There is no doubt that as far as individual popularity goes, Prime Minister Narendra Modi continues to enjoy a clear advantage over other contenders. It’s equally true — and Modi’s speech during the no-confidence vote in Parliament spent considerable time on this — that the Opposition formation is a disparate collection of competitive egos, with no clear leader at its helm. Modi’s own masterful control over messaging and the BJP’s deep pockets (with Rs 1,000 crore, it is India’s richest party) ticks another set of boxes in their favour for 2019. In short, the Opposition is poorer, leaderless and so far has not come up with a united and cohesive script to convert the Modi government’s palpable anti-incumbency into guaranteed votes.
So, without a face to steer it and a national narrative to define it, can the motley crew of anti-BJP leaders still defeat Narendra Modi in 2019? The short answer is: yes. Especially, as unlike in 2014, the next general election is a wave-less election. But only, if the Opposition gets both arithmetic and alliances right and focuses on states that can tip the balance.
Let’s look at two blocs of states to understand this. First: West Bengal, Tamil Nadu, Andhra Pradesh and Telangana. Together they represent 124 parliamentary seats. In 2014, the BJP had negligible presence in this bloc, collectively winning fewer than six seats from these four states. And that was when a pre-poll partnership with Chandrababu Naidu’s Telugu Desam Party (TDP) provided it a foothold. Now, Naidu has walked out and led the no-confidence motion against the Modi government. Even if you allow for the BJP’s ascendance as the main opposition to Mamata Banerjee in Bengal, there are no giant leaps for the party to make in these four states. Kerala too is likely to draw a blank.
Now let’s turn our focus to the other significant bloc that could swing 2019. Between Maharashtra, Uttar Pradesh, Bihar and Jharkhand, they account for 182 seats. In 2014 the BJP decimated the Opposition in these regions. The Modi-led NDA was able to take 157 seats in this bloc. It is in these four states that the Opposition needs to create a reversal of fortunes if it is to have any chance of defeating the BJP.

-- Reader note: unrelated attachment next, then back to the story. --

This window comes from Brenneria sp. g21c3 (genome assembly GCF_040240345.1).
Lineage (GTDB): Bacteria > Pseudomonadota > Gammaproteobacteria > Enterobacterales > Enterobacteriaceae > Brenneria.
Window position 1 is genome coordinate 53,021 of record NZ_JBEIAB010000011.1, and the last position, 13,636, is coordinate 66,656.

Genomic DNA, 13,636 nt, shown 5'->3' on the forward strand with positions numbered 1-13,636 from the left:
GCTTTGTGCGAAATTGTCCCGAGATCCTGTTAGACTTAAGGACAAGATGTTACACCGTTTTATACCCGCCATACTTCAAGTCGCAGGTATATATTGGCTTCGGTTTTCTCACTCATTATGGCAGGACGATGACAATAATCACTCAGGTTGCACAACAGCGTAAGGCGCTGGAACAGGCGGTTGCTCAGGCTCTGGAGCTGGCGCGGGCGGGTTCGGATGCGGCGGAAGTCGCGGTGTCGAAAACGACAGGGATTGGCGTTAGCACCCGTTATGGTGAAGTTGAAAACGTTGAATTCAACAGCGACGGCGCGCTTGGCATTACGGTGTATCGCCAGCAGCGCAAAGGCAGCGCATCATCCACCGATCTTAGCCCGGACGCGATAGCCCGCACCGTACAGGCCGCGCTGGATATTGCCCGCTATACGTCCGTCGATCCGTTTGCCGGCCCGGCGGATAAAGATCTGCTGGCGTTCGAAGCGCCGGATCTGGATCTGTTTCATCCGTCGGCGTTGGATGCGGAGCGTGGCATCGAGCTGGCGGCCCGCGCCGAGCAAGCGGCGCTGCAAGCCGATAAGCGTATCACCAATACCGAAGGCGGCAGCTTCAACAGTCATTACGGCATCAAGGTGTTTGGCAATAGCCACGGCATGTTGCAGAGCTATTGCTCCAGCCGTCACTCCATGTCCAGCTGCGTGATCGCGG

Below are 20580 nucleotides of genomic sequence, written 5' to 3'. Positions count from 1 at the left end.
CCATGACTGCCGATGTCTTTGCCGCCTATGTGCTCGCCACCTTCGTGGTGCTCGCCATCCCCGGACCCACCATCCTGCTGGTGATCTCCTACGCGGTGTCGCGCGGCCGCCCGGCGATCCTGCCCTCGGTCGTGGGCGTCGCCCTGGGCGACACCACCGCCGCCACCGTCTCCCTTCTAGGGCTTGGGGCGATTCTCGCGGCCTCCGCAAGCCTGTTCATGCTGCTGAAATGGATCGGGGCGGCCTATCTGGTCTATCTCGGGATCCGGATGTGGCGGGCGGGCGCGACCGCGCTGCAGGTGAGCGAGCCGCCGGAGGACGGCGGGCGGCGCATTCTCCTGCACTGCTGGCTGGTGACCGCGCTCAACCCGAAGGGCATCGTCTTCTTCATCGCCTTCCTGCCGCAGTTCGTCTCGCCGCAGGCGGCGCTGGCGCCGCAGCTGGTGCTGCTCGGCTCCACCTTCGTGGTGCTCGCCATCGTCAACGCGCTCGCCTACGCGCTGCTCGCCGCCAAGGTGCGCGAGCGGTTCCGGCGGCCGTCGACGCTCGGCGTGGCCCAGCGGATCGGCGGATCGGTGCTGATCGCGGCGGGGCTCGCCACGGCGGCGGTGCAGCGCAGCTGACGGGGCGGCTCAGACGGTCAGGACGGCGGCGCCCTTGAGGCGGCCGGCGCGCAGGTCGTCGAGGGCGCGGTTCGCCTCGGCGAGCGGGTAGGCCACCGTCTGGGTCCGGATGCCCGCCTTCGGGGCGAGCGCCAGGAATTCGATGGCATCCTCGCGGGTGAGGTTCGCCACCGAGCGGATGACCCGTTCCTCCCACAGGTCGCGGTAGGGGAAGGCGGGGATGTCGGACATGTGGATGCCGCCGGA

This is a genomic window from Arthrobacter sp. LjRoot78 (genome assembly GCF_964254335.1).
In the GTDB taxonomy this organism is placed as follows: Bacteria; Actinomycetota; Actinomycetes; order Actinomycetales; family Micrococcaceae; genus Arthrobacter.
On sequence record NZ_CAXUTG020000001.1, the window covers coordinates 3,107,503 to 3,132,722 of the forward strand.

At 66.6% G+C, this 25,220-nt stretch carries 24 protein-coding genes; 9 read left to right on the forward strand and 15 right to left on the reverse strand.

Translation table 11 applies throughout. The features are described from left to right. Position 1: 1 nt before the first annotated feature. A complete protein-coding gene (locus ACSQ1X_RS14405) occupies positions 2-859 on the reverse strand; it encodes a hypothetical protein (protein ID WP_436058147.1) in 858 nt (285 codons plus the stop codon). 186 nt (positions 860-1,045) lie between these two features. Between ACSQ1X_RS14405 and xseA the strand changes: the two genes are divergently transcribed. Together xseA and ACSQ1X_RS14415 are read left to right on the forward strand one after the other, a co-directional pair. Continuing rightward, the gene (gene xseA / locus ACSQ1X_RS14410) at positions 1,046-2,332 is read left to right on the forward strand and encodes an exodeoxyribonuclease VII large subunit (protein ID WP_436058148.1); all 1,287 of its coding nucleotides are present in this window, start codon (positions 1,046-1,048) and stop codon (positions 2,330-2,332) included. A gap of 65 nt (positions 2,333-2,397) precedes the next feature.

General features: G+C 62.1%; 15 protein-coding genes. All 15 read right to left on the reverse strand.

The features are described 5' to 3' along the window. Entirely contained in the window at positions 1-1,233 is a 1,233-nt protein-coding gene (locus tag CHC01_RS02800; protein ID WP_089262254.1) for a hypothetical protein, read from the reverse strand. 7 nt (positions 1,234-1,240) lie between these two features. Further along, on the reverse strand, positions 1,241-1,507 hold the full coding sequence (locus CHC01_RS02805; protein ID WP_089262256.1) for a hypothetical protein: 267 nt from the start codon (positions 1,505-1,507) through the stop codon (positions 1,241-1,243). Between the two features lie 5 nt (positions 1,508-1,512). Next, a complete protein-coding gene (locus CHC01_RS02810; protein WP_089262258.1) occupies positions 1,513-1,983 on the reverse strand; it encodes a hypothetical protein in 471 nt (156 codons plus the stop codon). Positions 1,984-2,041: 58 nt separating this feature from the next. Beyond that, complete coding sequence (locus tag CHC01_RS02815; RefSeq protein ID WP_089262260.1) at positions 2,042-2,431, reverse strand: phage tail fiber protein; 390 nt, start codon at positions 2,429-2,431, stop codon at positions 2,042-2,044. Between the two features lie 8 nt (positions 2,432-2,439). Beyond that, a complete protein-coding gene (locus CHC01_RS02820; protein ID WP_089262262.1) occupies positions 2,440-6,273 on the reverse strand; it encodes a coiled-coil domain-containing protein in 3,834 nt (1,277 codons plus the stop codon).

In Maharashtra, unless Rahul Gandhi and Sharad Pawar score an inexplicable self-goal, a Congress-NCP alliance and tactical seat adjustments with a disgruntled Shiv Sena is the obvious next move. The Sena abstained in the no-confidence vote and Uddhav Thackeray has since praised Rahul Gandhi. Its journal, Saamana, had a gushing editorial the morning after the government handsomely won the vote, praising Gandhi for winning the day. Sanjay Raut of the Sena likened it to the goodwill generated by Croatia, though France won the FIFA final. Maharashtra, in other words, is available on a platter for splintering, unless the Opposition goofs up badly.
Moving north, in Uttar Pradesh, the alliance between Mayawati and Akhilesh Yadav is absolutely critical to the Defeat Modi blueprint of non-BJP groups. Together the two parties control an estimated 50% of the state’s vote share across Muslims, Yadavs and Jatav Dalits. Even optimists in the BJP privately concede a drop of between 30-40 seats in UP. But by itself, even with its 80 parliamentary seats (of which the BJP won 71 in 2014), UP may not be enough to contain the resurgence of Modi nationally. To create a protective padding, the Opposition needs to make gains in both Bihar and Jharkhand, where BJP-led alliances took 31/40 and 12/16 seats in 2014. For anyone war-gaming the 2019 battle plans in the anti-BJP front, it’s clear that they still need to push for a Mahagatbandhan 2.0. Otherwise, they leave a bloc of 56 seats wide open for Amit Shah’s Mission 400. In Jharkhand, the consolidation of a united Opposition showed benefits in the bypolls in Silli and Gomia which were retained by the Jharkhand Mukti Morcha; the non-BJP parties did not field candidates so the anti-BJP vote remained undivided.
The weak link in the chain is Bihar where Nitish Kumar has started making discernible murmurs against the BJP just a year after he abandoned his alliance with Lalu Prasad Yadav. But Lalu’s son Tejaswi is almost more dismissive of Nitish than he is of Modi. He told me that there is no way they can work with “Chacha Paltu” again. But beyond the rhetoric, word is that the Congress has privately conceded that Bihar could create a crucial shortfall in the Opposition’s calculations. Kumar, who is already driving a hard bargain in seat-sharing negotiations with Amit Shah, is said to be open to the idea of a ‘ghar wapsi.’ Former Congress president Sonia Gandhi is believed to have been approached to work on making the RJD amenable to the idea.
The next big move on the political chessboard may be played in Bihar. Look out for it.
Courtesy: Hindustan Times